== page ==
And I sat back and thought: well, shit. This is it. I’ve worked myself into a burnout.

The fact is, her comment reminded me that I hadn’t done anything to recharge my batteries in weeks. Sure, I’d watch some television and I’d rest. But mostly, I was working. And when I wasn’t working, I was focused on working. I would go out and have lunch with my father, and be thinking about all the work I had to do. And I’d go out to see friends, and be worrying about what I could be doing at home at my laptop. I would eschew going out for events because I had to write things that were on deadline, because I had projects to complete. I had turned aside tabletop roleplaying opportunities, chances to go out to do fun things even by myself, all because I had these projects. And the stress of that kind of pressure I was putting on myself to perform was destroying not only my love of my work, but my actual capability to produce. I had removed the things that recharged my life and let me enjoy what I was doing.

So I forced myself out of the house. I went to see some friends for karaoke. And sure, for a little bit, I was thinking about the projects on my desk. I thought about the chapters in my novel that needed revision, the prep for the upcoming gaming convention in a few weeks that wouldn’t work itself out. And then, two friends of mine showed up and announced their engagement. And I remembered that life comes before work and that life is as important as the legacy of writing I’m going to put out into the world. I promptly forgot my work for a little while and focused on the night ahead of me. In the end, I had a marvelous time.

In the cab home, I spoke with one of the women who was at the party. She had a game idea she wanted to write. And when I started to talk to her about game design and writing, I felt that old spark of creative fire I had before. I remembered why I enjoyed doing this. And I remembered that chaining myself to my computer wasn’t going to help me find inspiration for my work. I couldn’t slave-drive myself to get results. My writing could not be whipped out of me and there is a difference between enforcing discipline in my craft and punishing myself with some kind of self-imposed creative forced march. Somewhere, I would start to hate my work and I had to remember that life had more than just eating, sleeping and writing.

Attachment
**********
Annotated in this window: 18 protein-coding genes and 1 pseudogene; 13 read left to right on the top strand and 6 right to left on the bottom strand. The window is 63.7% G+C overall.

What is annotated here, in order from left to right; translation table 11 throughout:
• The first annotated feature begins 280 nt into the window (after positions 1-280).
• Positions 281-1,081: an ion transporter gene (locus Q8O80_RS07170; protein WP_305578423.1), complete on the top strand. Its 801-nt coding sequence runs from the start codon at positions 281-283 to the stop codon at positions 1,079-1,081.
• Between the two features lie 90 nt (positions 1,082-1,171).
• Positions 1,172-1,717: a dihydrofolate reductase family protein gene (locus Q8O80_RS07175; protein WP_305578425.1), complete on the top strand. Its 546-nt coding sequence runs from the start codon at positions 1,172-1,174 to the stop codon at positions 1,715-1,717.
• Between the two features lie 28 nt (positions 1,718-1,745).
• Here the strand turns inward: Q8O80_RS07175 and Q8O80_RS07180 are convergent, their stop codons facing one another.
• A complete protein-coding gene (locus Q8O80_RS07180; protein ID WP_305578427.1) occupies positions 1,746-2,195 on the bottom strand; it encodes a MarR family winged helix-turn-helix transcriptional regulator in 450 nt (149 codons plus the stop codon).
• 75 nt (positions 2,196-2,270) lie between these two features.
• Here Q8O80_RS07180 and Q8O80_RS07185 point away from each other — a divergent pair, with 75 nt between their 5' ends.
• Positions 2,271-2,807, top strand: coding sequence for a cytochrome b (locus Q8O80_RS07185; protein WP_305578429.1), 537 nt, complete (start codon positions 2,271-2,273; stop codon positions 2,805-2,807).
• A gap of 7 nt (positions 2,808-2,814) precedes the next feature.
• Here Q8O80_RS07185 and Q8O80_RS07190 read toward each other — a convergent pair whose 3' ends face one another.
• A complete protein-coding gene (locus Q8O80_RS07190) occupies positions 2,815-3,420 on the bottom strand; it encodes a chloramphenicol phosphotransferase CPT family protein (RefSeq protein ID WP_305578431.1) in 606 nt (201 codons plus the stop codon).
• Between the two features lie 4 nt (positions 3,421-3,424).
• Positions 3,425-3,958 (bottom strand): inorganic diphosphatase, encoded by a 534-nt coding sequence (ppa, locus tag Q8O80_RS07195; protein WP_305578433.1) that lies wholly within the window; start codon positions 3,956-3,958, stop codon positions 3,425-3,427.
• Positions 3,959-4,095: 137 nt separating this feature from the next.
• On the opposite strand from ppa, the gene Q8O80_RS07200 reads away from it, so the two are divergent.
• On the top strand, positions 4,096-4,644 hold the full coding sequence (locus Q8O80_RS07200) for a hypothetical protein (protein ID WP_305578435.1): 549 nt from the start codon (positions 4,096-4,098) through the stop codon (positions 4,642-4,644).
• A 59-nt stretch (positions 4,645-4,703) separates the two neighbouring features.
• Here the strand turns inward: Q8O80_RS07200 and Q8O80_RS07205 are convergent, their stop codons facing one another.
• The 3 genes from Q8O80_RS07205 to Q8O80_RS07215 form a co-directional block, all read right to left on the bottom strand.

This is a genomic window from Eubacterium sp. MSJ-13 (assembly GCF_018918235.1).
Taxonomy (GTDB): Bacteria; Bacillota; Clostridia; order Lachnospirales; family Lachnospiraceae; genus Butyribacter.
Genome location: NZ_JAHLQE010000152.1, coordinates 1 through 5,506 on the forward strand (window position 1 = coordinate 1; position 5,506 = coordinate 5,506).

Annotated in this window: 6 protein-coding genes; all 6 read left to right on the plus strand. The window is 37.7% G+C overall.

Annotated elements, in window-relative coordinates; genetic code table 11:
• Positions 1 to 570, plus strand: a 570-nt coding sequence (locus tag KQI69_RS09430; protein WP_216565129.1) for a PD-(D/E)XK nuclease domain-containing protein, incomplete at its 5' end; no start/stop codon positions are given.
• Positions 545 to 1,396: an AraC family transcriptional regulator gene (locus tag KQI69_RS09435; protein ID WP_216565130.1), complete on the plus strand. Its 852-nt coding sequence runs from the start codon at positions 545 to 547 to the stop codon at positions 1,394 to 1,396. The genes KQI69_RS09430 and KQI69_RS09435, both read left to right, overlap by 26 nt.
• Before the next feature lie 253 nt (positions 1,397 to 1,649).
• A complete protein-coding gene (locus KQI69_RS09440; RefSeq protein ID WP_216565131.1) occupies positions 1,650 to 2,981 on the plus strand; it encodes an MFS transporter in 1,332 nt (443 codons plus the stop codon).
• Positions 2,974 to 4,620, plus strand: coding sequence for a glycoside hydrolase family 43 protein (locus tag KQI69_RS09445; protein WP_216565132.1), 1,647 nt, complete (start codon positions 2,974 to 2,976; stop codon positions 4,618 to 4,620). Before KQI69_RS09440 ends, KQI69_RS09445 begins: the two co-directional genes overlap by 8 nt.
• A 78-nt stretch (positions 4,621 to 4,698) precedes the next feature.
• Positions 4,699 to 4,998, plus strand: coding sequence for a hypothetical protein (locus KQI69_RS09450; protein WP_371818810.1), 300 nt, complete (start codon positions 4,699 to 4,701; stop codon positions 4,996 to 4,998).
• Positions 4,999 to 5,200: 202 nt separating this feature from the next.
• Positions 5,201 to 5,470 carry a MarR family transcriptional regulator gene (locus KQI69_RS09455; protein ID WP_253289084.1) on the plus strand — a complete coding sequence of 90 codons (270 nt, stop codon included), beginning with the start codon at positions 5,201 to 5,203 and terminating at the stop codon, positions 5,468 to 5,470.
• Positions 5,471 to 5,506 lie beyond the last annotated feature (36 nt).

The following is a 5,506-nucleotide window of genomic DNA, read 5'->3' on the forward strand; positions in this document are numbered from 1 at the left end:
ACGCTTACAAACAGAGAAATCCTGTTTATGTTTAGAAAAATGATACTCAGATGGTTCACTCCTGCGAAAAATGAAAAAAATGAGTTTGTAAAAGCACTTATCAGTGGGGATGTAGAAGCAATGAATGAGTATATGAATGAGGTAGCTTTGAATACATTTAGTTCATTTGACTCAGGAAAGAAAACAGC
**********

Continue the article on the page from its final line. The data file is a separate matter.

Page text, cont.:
Recharging is any little thing that helps light you up inside. Whether that’s reading or going out walking or playing with cats or seeing your friends or going to a show. Whatever it is, it needs to be done to keep the creative juices flowing. Otherwise you start to get frustrated, the taps close and you’re suddenly wondering why the faucet of creative ideas just started turning into the barest trickle. To be a good writer, you need to take care of you. Get up, take breaks, and don’t forget that the rest of the world exists.

Lesson learned. I’m taking tomorrow to hang with my best friend and tonight, before I go to bed, I’m catching up on some of my favorite graphic novel right now (B.P.R.D.) before I get some decent sleep. I’m going to do chores in the morning and when I sit down to work, I’m going to make sure it’s after I’ve stretched and gotten some sunlight. Bizarre as it might sound, I’m going to try looking after myself more and hope that encourages my muse, or my daemon as Elizabeth Gilbert likes to call them, will look after me. I write this in the hope that, anyone out there feeling the same in their work might see the similarities in my experience and heed perhaps the call for self-care. We have ourselves to look after as custodians of our work. Let’s take the time to do it.